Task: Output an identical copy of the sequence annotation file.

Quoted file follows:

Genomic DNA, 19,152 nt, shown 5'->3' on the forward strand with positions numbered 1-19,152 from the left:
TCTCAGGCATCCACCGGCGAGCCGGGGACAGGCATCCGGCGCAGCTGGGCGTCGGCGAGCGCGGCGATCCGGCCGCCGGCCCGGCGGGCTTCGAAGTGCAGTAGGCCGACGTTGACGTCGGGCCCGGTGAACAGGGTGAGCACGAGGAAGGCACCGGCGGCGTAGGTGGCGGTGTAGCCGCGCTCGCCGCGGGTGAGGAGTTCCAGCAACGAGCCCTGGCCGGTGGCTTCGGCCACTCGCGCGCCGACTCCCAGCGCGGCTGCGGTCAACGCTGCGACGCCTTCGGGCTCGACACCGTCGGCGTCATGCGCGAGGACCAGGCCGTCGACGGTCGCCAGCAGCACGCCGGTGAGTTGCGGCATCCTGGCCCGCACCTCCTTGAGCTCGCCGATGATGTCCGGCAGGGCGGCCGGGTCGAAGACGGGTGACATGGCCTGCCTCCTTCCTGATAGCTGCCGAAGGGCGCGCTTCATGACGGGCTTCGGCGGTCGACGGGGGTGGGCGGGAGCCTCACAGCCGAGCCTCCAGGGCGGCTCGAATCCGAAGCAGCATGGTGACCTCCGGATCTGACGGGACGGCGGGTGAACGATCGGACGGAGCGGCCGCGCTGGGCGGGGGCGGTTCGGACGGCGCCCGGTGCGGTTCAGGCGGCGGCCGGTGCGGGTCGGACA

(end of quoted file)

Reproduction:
Genomic DNA, 19,152 nt, shown 5'->3' on the forward strand with positions numbered 1-19,152 from the left:
TCTCAGGCATCCACCGGCGAGCCGGGGACAGGCATCCGGCGCAGCTGGGCGTCGGCGAGCGCGGCGATCCGGCCGCCGGCCCGGCGGGCTTCGAAGTGCAGTAGGCCGACGTTGACGTCGGGCCCGGTGAACAGGGTGAGCACGAGGAAGGCACCGGCGGCGTAGGTGGCGGTGTAGCCGCGCTCGCCGCGGGTGAGGAGTTCCAGCAACGAGCCCTGGCCGGTGGCTTCGGCCACTCGCGCGCCGACTCCCAGCGCGGCTGCGGTCAACGCTGCGACGCCTTCGGGCTCGACACCGTCGGCGTCATGCGCGAGGACCAGGCCGTCGACGGTCGCCAGCAGCACGCCGGTGAGTTGCGGCATCCTGGCCCGCACCTCCTTGAGCTCGCCGATGATGTCCGGCAGGGCGGCCGGGTCGAAGACGGGTGACATGGCCTGCCTCCTTCCTGATAGCTGCCGAAGGGCGCGCTTCATGACGGGCTTCGGCGGTCGACGGGGGTGGGCGGGAGCCTCACAGCCGAGCCTCCAGGGCGGCTCGAATCCGAAGCAGCATGGTGACCTCCGGATCTGACGGGACGGCGGGTGAACGATCGGACGGAGCGGCCGCGCTGGGCGGGGGCGGTTCGGACGGCGCCCGGTGCGGTTCAGGCGGCGGCCGGTGCGGGTCGGACA